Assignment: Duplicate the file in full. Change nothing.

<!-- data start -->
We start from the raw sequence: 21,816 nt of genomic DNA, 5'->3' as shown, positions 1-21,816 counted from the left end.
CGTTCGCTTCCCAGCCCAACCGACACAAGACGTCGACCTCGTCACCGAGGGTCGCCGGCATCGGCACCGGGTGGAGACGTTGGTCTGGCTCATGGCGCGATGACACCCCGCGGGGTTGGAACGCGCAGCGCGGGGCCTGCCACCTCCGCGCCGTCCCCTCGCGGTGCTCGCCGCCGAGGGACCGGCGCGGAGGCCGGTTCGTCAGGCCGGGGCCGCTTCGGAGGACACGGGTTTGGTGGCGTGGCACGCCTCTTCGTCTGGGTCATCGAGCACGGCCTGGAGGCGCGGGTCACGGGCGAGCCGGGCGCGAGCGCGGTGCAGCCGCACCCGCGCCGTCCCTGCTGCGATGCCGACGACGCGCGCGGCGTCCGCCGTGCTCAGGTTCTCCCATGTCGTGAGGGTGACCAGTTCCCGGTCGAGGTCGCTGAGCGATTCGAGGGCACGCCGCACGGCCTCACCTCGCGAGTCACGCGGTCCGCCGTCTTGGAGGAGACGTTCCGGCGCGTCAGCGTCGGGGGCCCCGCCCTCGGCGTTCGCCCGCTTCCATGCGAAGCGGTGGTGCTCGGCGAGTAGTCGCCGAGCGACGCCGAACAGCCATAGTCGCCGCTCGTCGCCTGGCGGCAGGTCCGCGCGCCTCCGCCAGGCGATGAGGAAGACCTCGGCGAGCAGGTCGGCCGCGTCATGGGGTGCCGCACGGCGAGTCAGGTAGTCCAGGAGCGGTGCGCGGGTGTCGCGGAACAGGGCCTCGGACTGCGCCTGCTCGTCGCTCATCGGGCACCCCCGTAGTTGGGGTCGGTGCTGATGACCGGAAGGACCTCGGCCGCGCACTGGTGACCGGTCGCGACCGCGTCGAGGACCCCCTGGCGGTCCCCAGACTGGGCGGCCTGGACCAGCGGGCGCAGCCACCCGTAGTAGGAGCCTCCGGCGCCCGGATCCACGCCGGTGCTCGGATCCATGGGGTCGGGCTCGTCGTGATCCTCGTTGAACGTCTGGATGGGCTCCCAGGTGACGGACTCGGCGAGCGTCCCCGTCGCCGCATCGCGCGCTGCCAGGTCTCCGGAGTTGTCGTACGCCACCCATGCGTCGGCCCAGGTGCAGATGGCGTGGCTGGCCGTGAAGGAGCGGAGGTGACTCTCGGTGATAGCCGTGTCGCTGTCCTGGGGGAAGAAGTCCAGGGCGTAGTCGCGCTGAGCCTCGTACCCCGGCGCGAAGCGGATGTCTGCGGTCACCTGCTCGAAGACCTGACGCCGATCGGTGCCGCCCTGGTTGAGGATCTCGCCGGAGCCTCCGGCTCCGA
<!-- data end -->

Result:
We start from the raw sequence: 21,816 nt of genomic DNA, 5'->3' as shown, positions 1-21,816 counted from the left end.
CGTTCGCTTCCCAGCCCAACCGACACAAGACGTCGACCTCGTCACCGAGGGTCGCCGGCATCGGCACCGGGTGGAGACGTTGGTCTGGCTCATGGCGCGATGACACCCCGCGGGGTTGGAACGCGCAGCGCGGGGCCTGCCACCTCCGCGCCGTCCCCTCGCGGTGCTCGCCGCCGAGGGACCGGCGCGGAGGCCGGTTCGTCAGGCCGGGGCCGCTTCGGAGGACACGGGTTTGGTGGCGTGGCACGCCTCTTCGTCTGGGTCATCGAGCACGGCCTGGAGGCGCGGGTCACGGGCGAGCCGGGCGCGAGCGCGGTGCAGCCGCACCCGCGCCGTCCCTGCTGCGATGCCGACGACGCGCGCGGCGTCCGCCGTGCTCAGGTTCTCCCATGTCGTGAGGGTGACCAGTTCCCGGTCGAGGTCGCTGAGCGATTCGAGGGCACGCCGCACGGCCTCACCTCGCGAGTCACGCGGTCCGCCGTCTTGGAGGAGACGTTCCGGCGCGTCAGCGTCGGGGGCCCCGCCCTCGGCGTTCGCCCGCTTCCATGCGAAGCGGTGGTGCTCGGCGAGTAGTCGCCGAGCGACGCCGAACAGCCATAGTCGCCGCTCGTCGCCTGGCGGCAGGTCCGCGCGCCTCCGCCAGGCGATGAGGAAGACCTCGGCGAGCAGGTCGGCCGCGTCATGGGGTGCCGCACGGCGAGTCAGGTAGTCCAGGAGCGGTGCGCGGGTGTCGCGGAACAGGGCCTCGGACTGCGCCTGCTCGTCGCTCATCGGGCACCCCCGTAGTTGGGGTCGGTGCTGATGACCGGAAGGACCTCGGCCGCGCACTGGTGACCGGTCGCGACCGCGTCGAGGACCCCCTGGCGGTCCCCAGACTGGGCGGCCTGGACCAGCGGGCGCAGCCACCCGTAGTAGGAGCCTCCGGCGCCCGGATCCACGCCGGTGCTCGGATCCATGGGGTCGGGCTCGTCGTGATCCTCGTTGAACGTCTGGATGGGCTCCCAGGTGACGGACTCGGCGAGCGTCCCCGTCGCCGCATCGCGCGCTGCCAGGTCTCCGGAGTTGTCGTACGCCACCCATGCGTCGGCCCAGGTGCAGATGGCGTGGCTGGCCGTGAAGGAGCGGAGGTGACTCTCGGTGATAGCCGTGTCGCTGTCCTGGGGGAAGAAGTCCAGGGCGTAGTCGCGCTGAGCCTCGTACCCCGGCGCGAAGCGGATGTCTGCGGTCACCTGCTCGAAGACCTGACGCCGATCGGTGCCGCCCTGGTTGAGGATCTCGCCGGAGCCTCCGGCTCCGA